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USE NFC TO CONTROL YOUR ANDROID DEVICE

Set alarms, turn off mobile data and more!

A lot of mobile devices now include NFC (Near Field Communication) as standard, but most people don’t really know what to do with it.

Android 4.3 and upwards can make use of Android Beam to share files, apps and web content between devices, but there’s a whole other bunch of useful things that NFC can accomplish.

To make it truly useful, you’re going to have to shell out a few pounds on some NFC tags.  These are little electromagnetic coils, and come in the form of stickers, lanyard charms and keyrings.  They can actually hold around 130 Bytes of data, so could potentially store your contact details and act as a business card.

In this guide, we’re just interested in using the unique serial numbers of the NFC tags to make an Android device do different things using an app called NFC ReTag FREE.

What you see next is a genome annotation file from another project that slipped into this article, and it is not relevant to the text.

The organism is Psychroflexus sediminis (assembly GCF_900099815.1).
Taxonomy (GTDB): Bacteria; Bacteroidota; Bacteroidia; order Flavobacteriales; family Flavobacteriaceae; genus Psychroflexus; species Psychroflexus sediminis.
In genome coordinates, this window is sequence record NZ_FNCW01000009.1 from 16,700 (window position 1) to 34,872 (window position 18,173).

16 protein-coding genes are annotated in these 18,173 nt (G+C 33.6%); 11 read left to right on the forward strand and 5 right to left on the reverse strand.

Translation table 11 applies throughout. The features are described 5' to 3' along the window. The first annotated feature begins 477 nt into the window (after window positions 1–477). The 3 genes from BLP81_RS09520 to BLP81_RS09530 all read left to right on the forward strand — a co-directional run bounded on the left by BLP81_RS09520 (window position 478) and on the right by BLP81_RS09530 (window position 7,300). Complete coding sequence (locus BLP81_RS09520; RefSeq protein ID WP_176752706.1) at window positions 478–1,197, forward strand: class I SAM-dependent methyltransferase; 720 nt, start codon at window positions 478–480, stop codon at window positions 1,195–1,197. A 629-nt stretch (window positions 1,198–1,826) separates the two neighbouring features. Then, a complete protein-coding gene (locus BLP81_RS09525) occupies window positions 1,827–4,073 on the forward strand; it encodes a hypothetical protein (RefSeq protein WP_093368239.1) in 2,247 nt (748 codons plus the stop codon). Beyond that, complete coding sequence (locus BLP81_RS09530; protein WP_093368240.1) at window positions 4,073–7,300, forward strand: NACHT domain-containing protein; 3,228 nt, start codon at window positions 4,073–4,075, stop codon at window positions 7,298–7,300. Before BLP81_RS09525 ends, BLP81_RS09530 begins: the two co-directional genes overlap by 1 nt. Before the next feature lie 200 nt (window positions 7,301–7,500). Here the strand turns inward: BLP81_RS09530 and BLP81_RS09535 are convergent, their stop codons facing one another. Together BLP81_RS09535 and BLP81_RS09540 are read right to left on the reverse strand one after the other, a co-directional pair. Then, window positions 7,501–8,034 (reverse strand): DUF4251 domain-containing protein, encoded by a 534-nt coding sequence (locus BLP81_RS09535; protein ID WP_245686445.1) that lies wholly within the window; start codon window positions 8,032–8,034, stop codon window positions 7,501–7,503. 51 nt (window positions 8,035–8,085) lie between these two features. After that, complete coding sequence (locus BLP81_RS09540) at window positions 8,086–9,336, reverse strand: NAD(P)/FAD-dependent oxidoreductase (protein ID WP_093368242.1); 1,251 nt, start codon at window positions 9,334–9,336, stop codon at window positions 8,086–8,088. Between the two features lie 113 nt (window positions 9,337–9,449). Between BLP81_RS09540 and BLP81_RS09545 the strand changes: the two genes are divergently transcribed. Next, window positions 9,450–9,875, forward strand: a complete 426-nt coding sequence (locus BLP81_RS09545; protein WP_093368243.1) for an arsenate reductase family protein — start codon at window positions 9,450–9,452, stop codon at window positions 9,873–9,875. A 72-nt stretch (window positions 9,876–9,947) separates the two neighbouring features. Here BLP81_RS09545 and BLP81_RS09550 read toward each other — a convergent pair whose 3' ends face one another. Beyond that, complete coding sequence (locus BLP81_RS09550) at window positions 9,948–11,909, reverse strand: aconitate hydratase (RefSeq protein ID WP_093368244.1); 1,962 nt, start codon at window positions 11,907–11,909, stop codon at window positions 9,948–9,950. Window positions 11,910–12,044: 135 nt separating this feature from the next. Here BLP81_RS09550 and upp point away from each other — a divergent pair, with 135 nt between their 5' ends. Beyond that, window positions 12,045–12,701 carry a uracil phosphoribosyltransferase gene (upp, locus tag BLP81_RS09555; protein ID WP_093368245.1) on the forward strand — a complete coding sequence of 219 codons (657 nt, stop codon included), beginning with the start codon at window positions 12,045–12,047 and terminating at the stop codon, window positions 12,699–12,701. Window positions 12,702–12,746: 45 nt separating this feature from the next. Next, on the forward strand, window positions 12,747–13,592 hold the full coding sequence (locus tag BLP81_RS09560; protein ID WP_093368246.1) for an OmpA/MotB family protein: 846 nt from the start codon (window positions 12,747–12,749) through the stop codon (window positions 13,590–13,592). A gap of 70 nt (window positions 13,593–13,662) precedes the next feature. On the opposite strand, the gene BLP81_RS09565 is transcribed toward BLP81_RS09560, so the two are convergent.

NFC ReTag1

There is a “Pro” version of the app, which does away with ads and adds some additional features, but I’ve found the free version to be adequate for my needs.

To add a tag to the library, just open the app and then hold an NFC tag against the reader on your phone, and the app will recognise the tag.  Once this is done you can name the tag and then add some functions that will take place whenever the device comes into contact with the tag.

NFCReTag3

There’s a whole variety of functions that can occur, including turning WiFi and Bluetooth on and off, joining a specific network or pairing a device, turning the ring volume up and down, adding an alarm or countdown timer, and many more.

You can add multiple functions to a single tag, which makes it a great way to quickly setup your device for specific situations.  As an example, I’ve stuck a tag to the side table next to my bed which turns off Bluetooth, sets the ringer volume to 0 and sets an alarm for 07:00 the next morning:

NFCReTAG2

I have another tag stuck to the dashboard in my car which turns the volume back up, turns off mobile data and WiFi, and turns Bluetooth back on.

This works great for me, but you may want to work in an entirely different manner.  That being said, the app is flexible enough to allow you to use your device in pretty much any way you’d like.

Author

Matt

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